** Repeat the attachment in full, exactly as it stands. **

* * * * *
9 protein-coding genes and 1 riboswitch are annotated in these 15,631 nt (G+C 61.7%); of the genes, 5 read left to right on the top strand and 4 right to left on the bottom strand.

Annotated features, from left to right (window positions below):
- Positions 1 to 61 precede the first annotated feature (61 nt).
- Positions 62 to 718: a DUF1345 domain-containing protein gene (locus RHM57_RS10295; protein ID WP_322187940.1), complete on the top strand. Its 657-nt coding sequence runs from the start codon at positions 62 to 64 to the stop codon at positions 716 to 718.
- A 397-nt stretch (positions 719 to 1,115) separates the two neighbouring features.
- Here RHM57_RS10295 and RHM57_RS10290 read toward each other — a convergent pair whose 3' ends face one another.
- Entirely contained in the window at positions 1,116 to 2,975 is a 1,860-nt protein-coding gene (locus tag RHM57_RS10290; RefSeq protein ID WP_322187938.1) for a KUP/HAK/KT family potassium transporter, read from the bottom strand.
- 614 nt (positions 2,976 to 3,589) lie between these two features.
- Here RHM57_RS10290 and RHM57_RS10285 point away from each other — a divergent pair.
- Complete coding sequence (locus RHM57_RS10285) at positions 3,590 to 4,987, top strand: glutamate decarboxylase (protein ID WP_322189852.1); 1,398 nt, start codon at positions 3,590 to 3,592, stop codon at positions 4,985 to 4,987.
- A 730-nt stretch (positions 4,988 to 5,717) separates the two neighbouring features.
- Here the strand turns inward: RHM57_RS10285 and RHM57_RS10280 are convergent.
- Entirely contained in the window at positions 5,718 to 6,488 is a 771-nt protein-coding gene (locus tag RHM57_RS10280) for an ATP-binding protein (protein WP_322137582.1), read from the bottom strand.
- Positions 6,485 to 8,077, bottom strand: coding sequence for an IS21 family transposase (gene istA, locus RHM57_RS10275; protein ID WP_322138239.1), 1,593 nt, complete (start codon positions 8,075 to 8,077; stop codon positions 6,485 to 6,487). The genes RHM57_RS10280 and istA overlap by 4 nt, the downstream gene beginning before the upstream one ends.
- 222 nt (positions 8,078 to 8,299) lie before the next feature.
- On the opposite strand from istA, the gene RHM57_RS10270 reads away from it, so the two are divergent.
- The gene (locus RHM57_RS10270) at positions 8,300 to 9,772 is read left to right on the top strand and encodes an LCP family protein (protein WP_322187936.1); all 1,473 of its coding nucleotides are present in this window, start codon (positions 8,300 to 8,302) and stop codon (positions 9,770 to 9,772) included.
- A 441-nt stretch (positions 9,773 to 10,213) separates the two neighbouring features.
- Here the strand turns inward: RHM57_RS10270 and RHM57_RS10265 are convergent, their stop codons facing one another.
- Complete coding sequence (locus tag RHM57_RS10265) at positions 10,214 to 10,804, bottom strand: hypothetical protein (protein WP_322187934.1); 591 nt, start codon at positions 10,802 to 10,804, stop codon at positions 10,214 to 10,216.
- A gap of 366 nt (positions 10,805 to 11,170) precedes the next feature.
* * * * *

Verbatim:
9 protein-coding genes and 1 riboswitch are annotated in these 15,631 nt (G+C 61.7%); of the genes, 5 read left to right on the top strand and 4 right to left on the bottom strand.

Annotated features, from left to right (window positions below):
- Positions 1 to 61 precede the first annotated feature (61 nt).
- Positions 62 to 718: a DUF1345 domain-containing protein gene (locus RHM57_RS10295; protein ID WP_322187940.1), complete on the top strand. Its 657-nt coding sequence runs from the start codon at positions 62 to 64 to the stop codon at positions 716 to 718.
- A 397-nt stretch (positions 719 to 1,115) separates the two neighbouring features.
- Here RHM57_RS10295 and RHM57_RS10290 read toward each other — a convergent pair whose 3' ends face one another.
- Entirely contained in the window at positions 1,116 to 2,975 is a 1,860-nt protein-coding gene (locus tag RHM57_RS10290; RefSeq protein ID WP_322187938.1) for a KUP/HAK/KT family potassium transporter, read from the bottom strand.
- 614 nt (positions 2,976 to 3,589) lie between these two features.
- Here RHM57_RS10290 and RHM57_RS10285 point away from each other — a divergent pair.
- Complete coding sequence (locus RHM57_RS10285) at positions 3,590 to 4,987, top strand: glutamate decarboxylase (protein ID WP_322189852.1); 1,398 nt, start codon at positions 3,590 to 3,592, stop codon at positions 4,985 to 4,987.
- A 730-nt stretch (positions 4,988 to 5,717) separates the two neighbouring features.
- Here the strand turns inward: RHM57_RS10285 and RHM57_RS10280 are convergent.
- Entirely contained in the window at positions 5,718 to 6,488 is a 771-nt protein-coding gene (locus tag RHM57_RS10280) for an ATP-binding protein (protein WP_322137582.1), read from the bottom strand.
- Positions 6,485 to 8,077, bottom strand: coding sequence for an IS21 family transposase (gene istA, locus RHM57_RS10275; protein ID WP_322138239.1), 1,593 nt, complete (start codon positions 8,075 to 8,077; stop codon positions 6,485 to 6,487). The genes RHM57_RS10280 and istA overlap by 4 nt, the downstream gene beginning before the upstream one ends.
- 222 nt (positions 8,078 to 8,299) lie before the next feature.
- On the opposite strand from istA, the gene RHM57_RS10270 reads away from it, so the two are divergent.
- The gene (locus RHM57_RS10270) at positions 8,300 to 9,772 is read left to right on the top strand and encodes an LCP family protein (protein WP_322187936.1); all 1,473 of its coding nucleotides are present in this window, start codon (positions 8,300 to 8,302) and stop codon (positions 9,770 to 9,772) included.
- A 441-nt stretch (positions 9,773 to 10,213) separates the two neighbouring features.
- Here the strand turns inward: RHM57_RS10270 and RHM57_RS10265 are convergent, their stop codons facing one another.
- Complete coding sequence (locus tag RHM57_RS10265) at positions 10,214 to 10,804, bottom strand: hypothetical protein (protein WP_322187934.1); 591 nt, start codon at positions 10,802 to 10,804, stop codon at positions 10,214 to 10,216.
- A gap of 366 nt (positions 10,805 to 11,170) precedes the next feature.